“THE HIDDEN SUN is a wonderfully crafted fairytale. There’s a Princess, forbidden love, an evil overlord and a happy ending. What more could you ask for?
The plot moves along quickly and has great twists and turns. I was a little worried that it would be high fantasy at first, but it wasn’t at all. It was a lovely story and one that I could easily imagine the author telling his four daughters.
The characters were well-written with their own voices. A few of the names were groan-worthy, but cute, nonetheless. Ofcourse in most fairytales the names mean something and they help the story along, the same is true here.
The plot revolves around the Book of Law and how it is interpreted, which was definitely interesting. It makes you think of our Constitution and how different groups use it to prove what they want proved.
All in all, a great book and I highly recommend it!”
I always look forward to stories that take me away to another land, a place where life is different and times are far in the past. To be carried away by a beautiful heroine and a handsome hero with romance splashed in. Ahh, heaven! The Hidden Sun had this and more.
I fell in love with Eliana and Rinan right away. I wanted their love and happily-ever-after to work out. They were so pure and wholesome and cared for others more than themselves. They were so perfect for each other. They go forward with a plan that allows them to be together.
But the contest had to go on, and the book The Tome of Laws decreed that the winner marry the next in line to take the throne. Daimh was favored to be the next King to rule beside Eliana. He is good-looking and strong, but not always in the right ways. His father Abrecan, the Governor of Erd, plans to use his son as a pawn for his unjust agenda.
Meanwhile, there is a mystery discovered in the Tome of Laws that must be unraveled. It is a key that will unlock the course of the future. It becomes a race against time as the Governor and his evil minions work to ensure that no one ever uncovers the truth.
I can honestly say that I grew to hate Governor Abrecan so much that I wanted bad things to happen to him. He was the perfect evil villain, the kind you love to hate. He was more despicable the more you got to know him.
I was anxious the whole time to know if there would be a happily-ever-after or not. There was so much political intrigue and crazy plot twists that it kept me up at late at night wondering what would happen. I was really unhappy when some of the characters were killed off so soon. I was upset, I even cried, I was angry at the author, and it made no sense to me. But as I read on, I realized that it was essential to the plot of the book. I found myself falling in love again with other characters along the way. I wanted to personally go into the book and do bodily damage to Abrecan with all the things he did. I felt bad for his son. Who would want a dad like him, anyway?
I fell into the book and couldn’t stop reading. I made myself not look at the end of the book to see how it all finished, to see if the characters I loved were still there.
I really enjoyed reading this book. The scenes were vivid, the characters were distinctive and sometimes quirky. There was a great good versus evil theme that kept me turning pages. I recommend this book for anyone who loves romance set in medieval times. J. Lloyd Morgan is a vivid storyteller who weaves unexpected surprises along the way. I look forward to reading the sequel.
When I was asked to review The Hidden Sun by J. Lloyd Morgan, I wasn’t sure what to expect. It sounded kind of like a fantasy since it was set in a medieval-style kingdom, but when the book arrived in the mail I found out it wasn’t. Even worse, as I started to read it, it began to look like a romance. Ugh.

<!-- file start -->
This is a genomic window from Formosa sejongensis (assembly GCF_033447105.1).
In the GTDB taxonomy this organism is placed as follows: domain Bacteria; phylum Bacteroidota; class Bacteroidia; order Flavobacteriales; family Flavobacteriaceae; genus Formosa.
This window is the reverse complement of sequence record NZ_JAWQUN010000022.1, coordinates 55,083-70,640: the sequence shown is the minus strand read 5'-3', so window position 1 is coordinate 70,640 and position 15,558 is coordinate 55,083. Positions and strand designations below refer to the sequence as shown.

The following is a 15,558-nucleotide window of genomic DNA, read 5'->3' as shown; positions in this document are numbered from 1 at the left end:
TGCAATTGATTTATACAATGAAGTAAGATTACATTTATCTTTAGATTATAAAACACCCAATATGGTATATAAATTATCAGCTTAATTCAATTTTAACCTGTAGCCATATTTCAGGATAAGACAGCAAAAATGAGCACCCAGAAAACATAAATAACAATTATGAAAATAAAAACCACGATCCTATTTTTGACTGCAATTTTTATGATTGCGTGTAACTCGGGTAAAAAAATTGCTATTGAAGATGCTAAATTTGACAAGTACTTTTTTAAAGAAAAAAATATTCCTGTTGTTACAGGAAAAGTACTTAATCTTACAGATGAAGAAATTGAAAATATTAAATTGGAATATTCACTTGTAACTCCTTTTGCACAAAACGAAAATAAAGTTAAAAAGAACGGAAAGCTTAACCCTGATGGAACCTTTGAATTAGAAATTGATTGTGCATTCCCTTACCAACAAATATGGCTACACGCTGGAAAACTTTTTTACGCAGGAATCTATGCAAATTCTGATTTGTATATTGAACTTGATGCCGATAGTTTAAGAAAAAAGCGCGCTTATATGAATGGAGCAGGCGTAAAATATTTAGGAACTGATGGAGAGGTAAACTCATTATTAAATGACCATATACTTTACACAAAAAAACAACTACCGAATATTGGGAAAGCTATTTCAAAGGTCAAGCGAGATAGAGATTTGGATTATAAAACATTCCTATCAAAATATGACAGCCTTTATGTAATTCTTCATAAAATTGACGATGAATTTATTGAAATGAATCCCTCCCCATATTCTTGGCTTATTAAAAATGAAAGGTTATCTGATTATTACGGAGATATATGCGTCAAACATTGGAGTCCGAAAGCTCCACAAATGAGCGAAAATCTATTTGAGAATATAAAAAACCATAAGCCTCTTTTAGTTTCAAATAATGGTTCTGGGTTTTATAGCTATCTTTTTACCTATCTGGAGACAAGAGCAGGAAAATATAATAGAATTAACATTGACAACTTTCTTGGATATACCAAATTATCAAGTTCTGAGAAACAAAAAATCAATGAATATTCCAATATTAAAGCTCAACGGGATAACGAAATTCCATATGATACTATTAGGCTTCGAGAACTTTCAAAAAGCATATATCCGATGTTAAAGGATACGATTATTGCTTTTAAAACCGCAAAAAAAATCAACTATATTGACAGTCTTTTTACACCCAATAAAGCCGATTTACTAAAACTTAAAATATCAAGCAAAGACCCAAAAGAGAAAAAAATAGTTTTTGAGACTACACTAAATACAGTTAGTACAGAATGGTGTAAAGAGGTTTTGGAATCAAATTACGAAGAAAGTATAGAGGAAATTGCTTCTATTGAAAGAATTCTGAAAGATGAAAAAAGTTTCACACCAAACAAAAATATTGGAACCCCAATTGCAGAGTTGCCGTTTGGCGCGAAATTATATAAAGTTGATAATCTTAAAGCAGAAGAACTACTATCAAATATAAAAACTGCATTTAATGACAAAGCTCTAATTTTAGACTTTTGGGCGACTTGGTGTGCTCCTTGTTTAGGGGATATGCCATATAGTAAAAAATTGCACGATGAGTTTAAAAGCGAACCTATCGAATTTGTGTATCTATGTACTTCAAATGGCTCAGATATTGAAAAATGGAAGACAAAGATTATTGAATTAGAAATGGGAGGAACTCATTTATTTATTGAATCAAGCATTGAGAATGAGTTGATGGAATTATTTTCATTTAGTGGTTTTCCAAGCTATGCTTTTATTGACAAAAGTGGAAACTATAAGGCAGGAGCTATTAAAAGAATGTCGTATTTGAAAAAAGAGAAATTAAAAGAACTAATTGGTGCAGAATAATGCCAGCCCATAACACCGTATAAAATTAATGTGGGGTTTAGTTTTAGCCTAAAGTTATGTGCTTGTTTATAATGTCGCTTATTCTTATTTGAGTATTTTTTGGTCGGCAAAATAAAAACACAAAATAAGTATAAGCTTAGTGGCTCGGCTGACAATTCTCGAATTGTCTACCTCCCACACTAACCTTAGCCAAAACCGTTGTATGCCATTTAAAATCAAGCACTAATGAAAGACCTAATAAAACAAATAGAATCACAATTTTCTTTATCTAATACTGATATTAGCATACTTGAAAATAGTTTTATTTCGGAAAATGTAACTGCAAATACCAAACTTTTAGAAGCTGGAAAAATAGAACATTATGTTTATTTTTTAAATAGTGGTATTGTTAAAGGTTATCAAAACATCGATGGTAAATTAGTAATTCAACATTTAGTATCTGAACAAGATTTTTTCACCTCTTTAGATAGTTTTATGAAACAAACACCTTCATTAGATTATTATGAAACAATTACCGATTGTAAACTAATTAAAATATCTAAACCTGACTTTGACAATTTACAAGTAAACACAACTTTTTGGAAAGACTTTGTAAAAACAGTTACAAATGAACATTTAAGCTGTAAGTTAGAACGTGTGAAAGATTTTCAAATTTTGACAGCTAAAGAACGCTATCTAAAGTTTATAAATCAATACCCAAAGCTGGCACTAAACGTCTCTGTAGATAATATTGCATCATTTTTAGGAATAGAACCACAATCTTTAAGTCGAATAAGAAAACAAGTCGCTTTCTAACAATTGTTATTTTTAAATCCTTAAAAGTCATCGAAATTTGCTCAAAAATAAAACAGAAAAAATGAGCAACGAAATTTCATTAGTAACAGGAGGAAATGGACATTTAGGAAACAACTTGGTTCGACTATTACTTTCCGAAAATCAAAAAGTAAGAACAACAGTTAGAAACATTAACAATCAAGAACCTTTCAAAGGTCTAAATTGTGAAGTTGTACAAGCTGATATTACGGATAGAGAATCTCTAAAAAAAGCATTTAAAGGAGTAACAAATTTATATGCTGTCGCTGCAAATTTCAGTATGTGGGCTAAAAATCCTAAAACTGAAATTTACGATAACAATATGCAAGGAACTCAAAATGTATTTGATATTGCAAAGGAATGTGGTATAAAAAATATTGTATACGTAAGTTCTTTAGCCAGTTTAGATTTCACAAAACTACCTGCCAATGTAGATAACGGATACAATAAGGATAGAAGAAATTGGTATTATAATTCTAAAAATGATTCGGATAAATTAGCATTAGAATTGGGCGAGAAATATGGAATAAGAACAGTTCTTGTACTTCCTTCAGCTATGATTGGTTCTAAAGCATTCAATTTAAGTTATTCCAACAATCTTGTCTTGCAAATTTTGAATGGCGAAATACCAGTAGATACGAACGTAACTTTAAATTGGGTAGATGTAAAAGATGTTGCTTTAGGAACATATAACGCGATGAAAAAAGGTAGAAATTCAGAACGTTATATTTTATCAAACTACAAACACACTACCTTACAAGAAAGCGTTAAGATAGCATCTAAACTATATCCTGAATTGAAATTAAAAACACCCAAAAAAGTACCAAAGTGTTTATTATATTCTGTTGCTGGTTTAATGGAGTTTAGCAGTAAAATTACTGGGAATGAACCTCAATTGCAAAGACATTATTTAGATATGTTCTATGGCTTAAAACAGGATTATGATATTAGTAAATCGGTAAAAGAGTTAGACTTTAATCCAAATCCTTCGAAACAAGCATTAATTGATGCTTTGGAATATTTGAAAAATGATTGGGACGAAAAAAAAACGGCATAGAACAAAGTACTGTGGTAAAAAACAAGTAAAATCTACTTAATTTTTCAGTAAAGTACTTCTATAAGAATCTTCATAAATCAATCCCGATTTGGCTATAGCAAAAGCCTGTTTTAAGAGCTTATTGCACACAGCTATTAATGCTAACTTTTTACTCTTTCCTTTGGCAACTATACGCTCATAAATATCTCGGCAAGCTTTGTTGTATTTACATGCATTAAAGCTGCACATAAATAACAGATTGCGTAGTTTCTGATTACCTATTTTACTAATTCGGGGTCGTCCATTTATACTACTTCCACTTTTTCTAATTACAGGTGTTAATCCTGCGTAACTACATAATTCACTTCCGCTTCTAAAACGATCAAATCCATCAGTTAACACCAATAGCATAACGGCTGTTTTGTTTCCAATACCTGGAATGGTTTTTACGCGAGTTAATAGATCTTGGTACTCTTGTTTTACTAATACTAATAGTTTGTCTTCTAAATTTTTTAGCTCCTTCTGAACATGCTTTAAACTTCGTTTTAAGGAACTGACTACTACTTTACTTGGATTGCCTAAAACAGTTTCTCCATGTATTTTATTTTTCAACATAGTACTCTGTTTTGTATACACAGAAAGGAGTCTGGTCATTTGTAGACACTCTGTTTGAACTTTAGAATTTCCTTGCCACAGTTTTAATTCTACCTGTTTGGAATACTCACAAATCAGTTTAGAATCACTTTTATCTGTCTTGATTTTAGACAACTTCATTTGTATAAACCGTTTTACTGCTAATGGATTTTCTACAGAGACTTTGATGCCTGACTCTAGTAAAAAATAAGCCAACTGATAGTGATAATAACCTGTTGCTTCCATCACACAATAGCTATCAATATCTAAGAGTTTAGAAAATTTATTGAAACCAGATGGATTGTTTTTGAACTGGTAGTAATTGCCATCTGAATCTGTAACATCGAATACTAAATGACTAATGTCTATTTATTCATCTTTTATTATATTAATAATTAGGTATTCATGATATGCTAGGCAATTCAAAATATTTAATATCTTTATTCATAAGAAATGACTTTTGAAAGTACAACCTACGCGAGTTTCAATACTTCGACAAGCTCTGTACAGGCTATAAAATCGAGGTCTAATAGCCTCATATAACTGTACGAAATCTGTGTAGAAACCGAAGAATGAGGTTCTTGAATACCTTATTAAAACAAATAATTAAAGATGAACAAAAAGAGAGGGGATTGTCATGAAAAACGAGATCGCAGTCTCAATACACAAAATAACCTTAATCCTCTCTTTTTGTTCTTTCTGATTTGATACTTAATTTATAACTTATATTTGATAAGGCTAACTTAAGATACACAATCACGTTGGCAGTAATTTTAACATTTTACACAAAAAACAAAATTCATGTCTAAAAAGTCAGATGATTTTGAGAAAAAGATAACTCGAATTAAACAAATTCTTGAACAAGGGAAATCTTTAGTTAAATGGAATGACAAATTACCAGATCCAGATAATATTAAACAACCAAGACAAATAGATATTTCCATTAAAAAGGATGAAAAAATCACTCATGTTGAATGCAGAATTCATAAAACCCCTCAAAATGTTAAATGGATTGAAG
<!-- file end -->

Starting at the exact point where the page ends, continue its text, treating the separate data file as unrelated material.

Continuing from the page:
After reading the first few chapters, though, I was hooked.
And the book wasn’t a romance, though it had some romance in it (but not enough to make me nauseous). This was a political intrigue book with interesting and enjoyable characters. In fact, I enjoyed some of the characters so much that I got mad at what the author did to them. But then, that was what ended up sucking me in. It created a great emotional response, which is what every author wants to do. I also enjoyed the action and sports scenes which added another dimension to the novel.
I don’t want to go into detail about what happens, because that would ruin the surprises, and there were many. A lot of the story revolved around the Tome of Laws and how the various characters, both good and bad, worked with it or tried to subvert it to their own purposes. It seemed to parallel what we see today going on with the U.S. Constitution, whether that was intentional or not. (author’s note: it was intentional)
There was a recurring theme throughout the book, having to do with “the sun playing hide and seek.” This, of course, does relate to the title. Also, there were a lot of symbolisms with the various character names.
As far as age group, this could be read by anybody, but the political stuff probably won’t appeal to readers until in their teens. This book does get the official Berin Stephens Big-toe-up award for being a clean read.
An interesting moral dilemma comes up in the book and is worth noting: sometimes doing the right thing can be very difficult and at first seem to be the wrong thing. This is the dilemma the characters face and is one we often face in life. But don’t worry, doing the right thing does work out in the end. Or sometime . . . anyway . . . maybe in the next life.
I highly recommend this book for not only being a clean read, but also a thoroughly engaging story. So go get it. Now. Are you still here? Why are you still reading? Go, git, you should be clicking on Amazon right now!
Donna: Today, my guest author is J. Lloyd Morgan, Author of The Hidden Sun. Welcome! Thanks for visiting me today. My first question is, what genre or sub-genre do you write? Why did you choose this genre?